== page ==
|A train travels past Hanoi Station in the capital city of Hanoi. The prime minister has established a council to review the North-South express railway project. (Photo: VNA)
The council, which is led by Minister of Planning and Investment Nguyen Chi Dung and his deputy ministers, will review the prefeasibility study of the transnational railway project.
Other members include leaders from various ministries, such as transport, finance, construction, science and technology, and justice; as well as the heads of the State Bank of Vietnam and of the Commission for the Management of State Capital at Enterprises.
The leaders of many local governments, such as Hanoi, Danang, Dong Nai, and HCMC, where the railway is expected to travel through, will also join the council.
The council is allowed to retain a team of local and international consultants, but the group should be independent of the project’s own consultants, so that they provide an objective assessment of the prefeasibility study.
If necessary, the council may use the seal and bank account of the MPI to authorize its activities.
The MOT is responsible for providing files necessary for the appraisal process of the project, and arranging capital for the setup, appraisal and approval of the prefeasibility study, in line with prevailing regulations.
The council will disband as soon as it completes its task.
Earlier this week, the MPI unveiled a study for the transnational express railway project, putting the cost at US$26 billion. This cost was far lower than a scheme prepared by the MOT, which estimates the cost at US$58.7 billion.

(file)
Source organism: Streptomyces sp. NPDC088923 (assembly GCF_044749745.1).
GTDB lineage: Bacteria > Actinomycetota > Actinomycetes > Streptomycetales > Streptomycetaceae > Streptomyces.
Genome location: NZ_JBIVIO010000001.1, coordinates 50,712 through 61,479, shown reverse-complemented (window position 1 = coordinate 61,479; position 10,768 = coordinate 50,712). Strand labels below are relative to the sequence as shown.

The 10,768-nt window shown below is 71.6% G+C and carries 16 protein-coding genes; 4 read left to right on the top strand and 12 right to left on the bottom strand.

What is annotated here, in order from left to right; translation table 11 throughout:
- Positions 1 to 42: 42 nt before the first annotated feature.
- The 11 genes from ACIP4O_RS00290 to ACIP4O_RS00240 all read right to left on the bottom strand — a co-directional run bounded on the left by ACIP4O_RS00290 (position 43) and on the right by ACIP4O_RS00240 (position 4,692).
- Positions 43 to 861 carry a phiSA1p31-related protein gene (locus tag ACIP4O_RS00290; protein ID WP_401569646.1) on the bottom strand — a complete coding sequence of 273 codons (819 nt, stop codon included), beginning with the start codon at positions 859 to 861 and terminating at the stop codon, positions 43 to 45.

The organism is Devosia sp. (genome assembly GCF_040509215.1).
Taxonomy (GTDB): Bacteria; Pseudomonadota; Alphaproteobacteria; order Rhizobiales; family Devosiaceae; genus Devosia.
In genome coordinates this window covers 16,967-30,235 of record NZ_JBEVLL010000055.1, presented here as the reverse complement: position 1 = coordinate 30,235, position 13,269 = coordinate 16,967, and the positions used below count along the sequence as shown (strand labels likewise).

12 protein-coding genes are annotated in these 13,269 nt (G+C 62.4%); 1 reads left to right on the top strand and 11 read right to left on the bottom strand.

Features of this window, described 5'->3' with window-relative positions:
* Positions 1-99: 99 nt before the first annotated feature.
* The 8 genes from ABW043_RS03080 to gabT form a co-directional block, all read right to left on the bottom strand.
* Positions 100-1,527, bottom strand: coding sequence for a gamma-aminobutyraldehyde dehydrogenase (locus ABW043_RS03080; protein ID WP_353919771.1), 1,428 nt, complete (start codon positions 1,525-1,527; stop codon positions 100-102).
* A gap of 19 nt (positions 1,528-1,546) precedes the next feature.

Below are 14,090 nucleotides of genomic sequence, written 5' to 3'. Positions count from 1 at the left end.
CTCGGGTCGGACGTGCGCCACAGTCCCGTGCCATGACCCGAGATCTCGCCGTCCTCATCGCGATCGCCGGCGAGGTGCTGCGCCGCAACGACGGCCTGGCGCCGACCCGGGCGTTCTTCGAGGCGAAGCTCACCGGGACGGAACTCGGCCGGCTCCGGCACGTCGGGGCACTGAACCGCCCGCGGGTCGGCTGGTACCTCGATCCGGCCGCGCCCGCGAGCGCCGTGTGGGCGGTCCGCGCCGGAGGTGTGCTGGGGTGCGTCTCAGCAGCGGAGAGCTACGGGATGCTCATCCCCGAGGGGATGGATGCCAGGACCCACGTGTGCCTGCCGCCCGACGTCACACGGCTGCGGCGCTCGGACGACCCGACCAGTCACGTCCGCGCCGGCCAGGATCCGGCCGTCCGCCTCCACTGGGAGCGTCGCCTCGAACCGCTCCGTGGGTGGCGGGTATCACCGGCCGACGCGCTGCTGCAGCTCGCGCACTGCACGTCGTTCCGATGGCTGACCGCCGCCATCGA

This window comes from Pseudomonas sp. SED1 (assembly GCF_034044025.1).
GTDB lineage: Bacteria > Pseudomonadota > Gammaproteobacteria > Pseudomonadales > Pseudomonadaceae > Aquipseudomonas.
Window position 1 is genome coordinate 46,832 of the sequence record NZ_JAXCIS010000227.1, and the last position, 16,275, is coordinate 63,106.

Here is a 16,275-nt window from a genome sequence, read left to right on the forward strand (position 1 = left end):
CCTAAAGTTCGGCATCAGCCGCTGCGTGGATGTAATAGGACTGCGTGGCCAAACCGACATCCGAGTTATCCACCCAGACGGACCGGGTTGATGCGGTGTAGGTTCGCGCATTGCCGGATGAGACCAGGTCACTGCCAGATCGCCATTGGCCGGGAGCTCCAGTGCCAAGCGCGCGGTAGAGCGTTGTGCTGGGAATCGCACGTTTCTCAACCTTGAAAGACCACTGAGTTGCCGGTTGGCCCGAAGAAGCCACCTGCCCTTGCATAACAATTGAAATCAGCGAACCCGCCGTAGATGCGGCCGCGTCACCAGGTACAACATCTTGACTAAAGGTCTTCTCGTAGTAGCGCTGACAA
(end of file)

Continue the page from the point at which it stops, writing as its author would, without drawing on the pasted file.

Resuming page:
In its plan, the MPI said the railway should have a designed train speed of 200 kilometers per hour, to be used for both cargo and passenger transport, while the MOT’s scheme targets a designed speed of 350 kilometers per hour, and would be used to carry only passengers.
According to the MPI, the most efficient train speed should be limited to 200 kilometers per hour, as in most developed countries. The study was conducted by the ministry, with the involvement of experts from the Netherlands and Germany.
The MOT, in a measured response to the MPI report, defended its study, which it said was prepared by a group of researchers as project consultants.
In its statement on Tuesday, the MOT pointed out that it followed due process in preparing the study. As of January 2019, the ministry gained feedback from nine out of ten ministries and agencies, which largely approved the scheme.